Recognising this, 94% of local authorities now share some services with another authority and 58% own a trading company. But how do you recognise and develop the right commercial skills across your organisation and broker successful partnerships that make financial sense?
Our 2016 report, ‘The Commercial Imperative’, examined how reduced central government funding has driven local government senior management teams to adopt commercial strategies and identify alternative income streams to plug the funding gap. However, a lot has happened in the last year, including the continued tightening of public sector belts and the impact of Article 50 being triggered – not to mention another general election looming. In light of this, Civica hosted a recent Leadership Forum with over 20 senior leaders across the public sector to discuss how the landscape has changed and whether the success factors outlined in the original report were still valid.
Small steps can be key
One constant since the original report is the need to adopt targeted commercial models. This has become more crucial than ever as the political landscape remains in flux. In fact, today 91% of local authorities use assets, such as the land they own, in an entrepreneurial manner to generate income. One successful example of this is Wychavon District Council in Worcestershire, which has adopted a sophisticated land strategy, including purchasing land, developing, sales and rental initiatives. A key programme is its regeneration of Droitwich town centre, which involves building a new supermarket and generating rental income from the tenant. While this has led to local economic benefits and increased footfall in the town centre, it’s also allowed the council to generate a higher income from business rates as well as increase employment, thus reducing benefit spend.
However, while commercialised approaches and options are plentiful, finding the right strategy to deliver genuine and reliable returns while supporting community priorities is a task that few local authorities have found easy.
Despite this, the Leadership Forum agreed that many commercialisation strategies have seen great success to date, with one attendee stating that, “If you added up all the returns made from local government commercial schemes, it would be greater than the profits of a major UK supermarket chain.”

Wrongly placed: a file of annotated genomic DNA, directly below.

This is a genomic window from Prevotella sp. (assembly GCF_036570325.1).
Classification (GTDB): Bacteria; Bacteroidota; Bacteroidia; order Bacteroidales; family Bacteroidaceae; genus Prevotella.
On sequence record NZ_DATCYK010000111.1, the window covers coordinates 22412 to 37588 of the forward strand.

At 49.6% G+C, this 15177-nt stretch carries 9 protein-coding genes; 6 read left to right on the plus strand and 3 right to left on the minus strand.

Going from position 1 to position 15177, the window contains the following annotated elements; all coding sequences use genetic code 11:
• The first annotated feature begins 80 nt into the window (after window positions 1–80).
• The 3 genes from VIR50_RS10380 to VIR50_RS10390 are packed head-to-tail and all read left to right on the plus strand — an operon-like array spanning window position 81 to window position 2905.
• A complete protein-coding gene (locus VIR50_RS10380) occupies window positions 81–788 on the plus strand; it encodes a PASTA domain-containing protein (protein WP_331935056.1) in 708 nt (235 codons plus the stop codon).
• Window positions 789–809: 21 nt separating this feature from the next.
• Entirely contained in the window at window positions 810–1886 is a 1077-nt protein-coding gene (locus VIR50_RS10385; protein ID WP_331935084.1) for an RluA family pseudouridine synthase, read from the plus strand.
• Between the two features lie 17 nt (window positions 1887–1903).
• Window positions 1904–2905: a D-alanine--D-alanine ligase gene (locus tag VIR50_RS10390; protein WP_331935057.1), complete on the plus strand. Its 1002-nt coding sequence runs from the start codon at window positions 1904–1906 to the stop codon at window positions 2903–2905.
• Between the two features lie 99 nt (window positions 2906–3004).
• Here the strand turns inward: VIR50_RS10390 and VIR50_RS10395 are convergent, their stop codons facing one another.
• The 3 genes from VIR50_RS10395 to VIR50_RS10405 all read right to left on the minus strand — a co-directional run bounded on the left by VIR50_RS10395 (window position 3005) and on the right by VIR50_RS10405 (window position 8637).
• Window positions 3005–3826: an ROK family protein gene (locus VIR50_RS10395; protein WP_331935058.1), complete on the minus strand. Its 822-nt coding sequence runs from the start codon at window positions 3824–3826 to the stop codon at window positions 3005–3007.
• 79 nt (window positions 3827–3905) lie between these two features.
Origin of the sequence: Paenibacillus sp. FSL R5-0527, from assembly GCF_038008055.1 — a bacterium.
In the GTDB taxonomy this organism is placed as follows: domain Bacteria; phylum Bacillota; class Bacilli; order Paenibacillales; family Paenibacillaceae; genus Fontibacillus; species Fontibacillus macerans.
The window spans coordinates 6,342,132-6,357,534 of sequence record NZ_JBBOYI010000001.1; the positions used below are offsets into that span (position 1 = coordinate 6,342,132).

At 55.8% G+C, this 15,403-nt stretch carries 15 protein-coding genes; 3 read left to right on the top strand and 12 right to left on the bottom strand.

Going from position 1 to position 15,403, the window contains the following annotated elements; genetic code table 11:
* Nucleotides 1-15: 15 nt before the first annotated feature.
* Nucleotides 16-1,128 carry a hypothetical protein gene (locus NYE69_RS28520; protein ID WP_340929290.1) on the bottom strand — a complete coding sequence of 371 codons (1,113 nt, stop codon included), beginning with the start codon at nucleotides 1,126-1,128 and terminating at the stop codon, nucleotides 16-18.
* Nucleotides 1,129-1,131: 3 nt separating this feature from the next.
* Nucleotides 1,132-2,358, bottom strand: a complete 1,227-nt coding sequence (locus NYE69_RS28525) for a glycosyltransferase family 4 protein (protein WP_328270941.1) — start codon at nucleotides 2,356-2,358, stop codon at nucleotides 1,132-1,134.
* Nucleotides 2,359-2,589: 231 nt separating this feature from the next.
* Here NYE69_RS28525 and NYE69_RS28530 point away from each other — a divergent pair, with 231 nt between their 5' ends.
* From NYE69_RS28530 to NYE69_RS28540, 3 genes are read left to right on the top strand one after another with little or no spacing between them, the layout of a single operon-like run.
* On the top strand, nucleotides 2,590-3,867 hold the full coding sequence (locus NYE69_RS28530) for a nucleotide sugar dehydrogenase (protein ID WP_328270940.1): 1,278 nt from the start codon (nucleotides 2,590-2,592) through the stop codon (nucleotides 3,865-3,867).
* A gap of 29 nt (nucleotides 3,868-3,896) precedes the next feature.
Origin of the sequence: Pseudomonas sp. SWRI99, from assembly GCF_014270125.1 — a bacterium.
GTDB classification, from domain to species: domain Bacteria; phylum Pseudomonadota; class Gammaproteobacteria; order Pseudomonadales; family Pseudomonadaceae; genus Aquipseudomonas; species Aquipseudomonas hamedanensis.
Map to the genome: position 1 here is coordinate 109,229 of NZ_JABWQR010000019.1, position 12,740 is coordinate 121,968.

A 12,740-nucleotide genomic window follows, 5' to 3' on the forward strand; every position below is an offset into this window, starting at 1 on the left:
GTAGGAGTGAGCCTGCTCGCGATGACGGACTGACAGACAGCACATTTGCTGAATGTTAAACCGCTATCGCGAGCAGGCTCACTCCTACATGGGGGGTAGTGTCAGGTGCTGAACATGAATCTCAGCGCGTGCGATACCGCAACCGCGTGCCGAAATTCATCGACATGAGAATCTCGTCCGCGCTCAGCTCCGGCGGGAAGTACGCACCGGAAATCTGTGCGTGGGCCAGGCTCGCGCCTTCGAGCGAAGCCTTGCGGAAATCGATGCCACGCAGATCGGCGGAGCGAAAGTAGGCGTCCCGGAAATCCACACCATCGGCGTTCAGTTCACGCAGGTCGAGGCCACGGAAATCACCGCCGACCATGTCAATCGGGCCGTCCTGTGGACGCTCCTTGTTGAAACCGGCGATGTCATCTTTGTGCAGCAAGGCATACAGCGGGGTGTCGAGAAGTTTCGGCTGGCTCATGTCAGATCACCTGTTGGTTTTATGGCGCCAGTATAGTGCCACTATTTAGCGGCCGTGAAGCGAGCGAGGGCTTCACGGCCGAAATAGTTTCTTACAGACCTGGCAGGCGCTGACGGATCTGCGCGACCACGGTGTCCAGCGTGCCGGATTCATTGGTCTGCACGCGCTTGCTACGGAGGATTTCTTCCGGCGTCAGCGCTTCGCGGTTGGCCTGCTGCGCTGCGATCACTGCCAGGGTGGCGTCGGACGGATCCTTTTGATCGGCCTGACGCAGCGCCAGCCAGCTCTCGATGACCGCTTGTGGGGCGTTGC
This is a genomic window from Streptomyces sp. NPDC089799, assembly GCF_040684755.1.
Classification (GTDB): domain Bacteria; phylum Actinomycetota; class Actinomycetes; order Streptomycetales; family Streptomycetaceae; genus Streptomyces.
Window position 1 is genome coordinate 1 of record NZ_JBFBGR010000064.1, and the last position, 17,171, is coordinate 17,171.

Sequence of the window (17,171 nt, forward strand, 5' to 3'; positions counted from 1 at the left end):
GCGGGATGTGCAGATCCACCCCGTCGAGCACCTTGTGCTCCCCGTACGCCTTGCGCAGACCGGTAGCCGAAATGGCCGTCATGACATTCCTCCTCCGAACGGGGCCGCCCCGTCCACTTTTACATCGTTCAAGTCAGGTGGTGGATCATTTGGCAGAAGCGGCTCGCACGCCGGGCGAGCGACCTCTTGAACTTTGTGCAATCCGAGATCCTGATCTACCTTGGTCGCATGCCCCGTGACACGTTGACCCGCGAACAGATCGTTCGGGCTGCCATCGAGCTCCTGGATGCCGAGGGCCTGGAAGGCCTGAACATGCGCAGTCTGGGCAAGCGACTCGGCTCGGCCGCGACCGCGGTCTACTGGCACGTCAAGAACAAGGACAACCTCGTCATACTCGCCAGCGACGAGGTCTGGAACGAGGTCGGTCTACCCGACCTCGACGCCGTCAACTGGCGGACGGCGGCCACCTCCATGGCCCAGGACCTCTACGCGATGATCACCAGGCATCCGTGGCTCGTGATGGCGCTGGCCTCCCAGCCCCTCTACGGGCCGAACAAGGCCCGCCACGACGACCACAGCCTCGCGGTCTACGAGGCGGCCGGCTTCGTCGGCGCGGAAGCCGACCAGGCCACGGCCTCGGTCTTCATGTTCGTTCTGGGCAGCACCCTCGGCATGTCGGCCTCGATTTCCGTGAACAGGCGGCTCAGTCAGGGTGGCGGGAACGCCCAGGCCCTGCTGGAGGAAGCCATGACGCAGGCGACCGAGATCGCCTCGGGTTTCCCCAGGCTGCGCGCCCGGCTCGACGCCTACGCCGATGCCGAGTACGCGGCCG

Nobody can deny that risk is a big factor in the current climate. To replace lost government grant funding, some councils are taking on risks perhaps unthinkable a decade ago. Councils need to commercialise as they’re forced into an increasing world of self-funding but the sector must stay mindful that investment returns must be properly balanced against risk. To mitigate against this, many local government leaders are taking smaller steps rather than one giant leap. In fact, 35% of council leaders and Finance Directors polled in ‘The Commercial Imperative’ report said they were focusing on smaller, less risky project to bring in additional income.
Skills, culture and brave leadership are key to success
The Forum agreed with the initial report that the public sector needs to up-skill to deliver successful commercial models. While this includes traditional skills including legal, marketing and political awareness, it also includes moresubtle attributes, such as working in alliances, good governance and stakeholder management.
A cross fertilisation of skills is needed to provide the right leadership and share skills across the organisation. As a Forum member noted: “We must not be afraid to learn from best practice elsewhere – bringing people in from the sectors we are targeting who can provide the right leadership and also share their skills across our organisations.” To achieve this, you need a transformational leadership community which is willing to collaborate. This often comes down to the culture in an organisation. The Forum agreed that local authorities will make enormous commercial decisions if they feel it’s in the best interest of citizens. However, they are held so accountable that any false moves are often met with strong criticism. Unsurprisingly, our research found that 40% of council leaders and Finance Directors across the UK believe that commercialisation is being held back by a risk adverse culture for fear of retribution.
While it can be harder to reach consensus and decision making in the public sector, one delegate commented: “If you have a common vision, with trust and coherence around aims, the ability to take decisions can be as quick as you like.” It comes down to the commercialisation culture in the organisation and the ability of officers and politicians to manage this process.
Outcome-based results are crucial
For public sector organisations, outcome-based results will always be the driver as the ultimate driver for council members and politicians is their democratic mandate. The entire Forum agreed that all commercial actions must be transparent and show deliverable outcomes. Just as the private sector battles with tight budgets, an unstable economy, increasingly complex demands from customers and rapidly innovating competitors, authorities must be passionate, skilled, committed and disciplined to drive successful commercialisation projects forward.
Local authorities are juggling a wide range of transformational activities. While adding commercialisation to the mix may seem daunting, with no sign of financial and service demand pressures abating – it’s essential, as is building teams with the best skills. As always, those who make the journey with the most passion, commitment to success and flexibility will be the ones who see the best results. And ultimately will be the ones who most improve the lives of the communities in which they operate.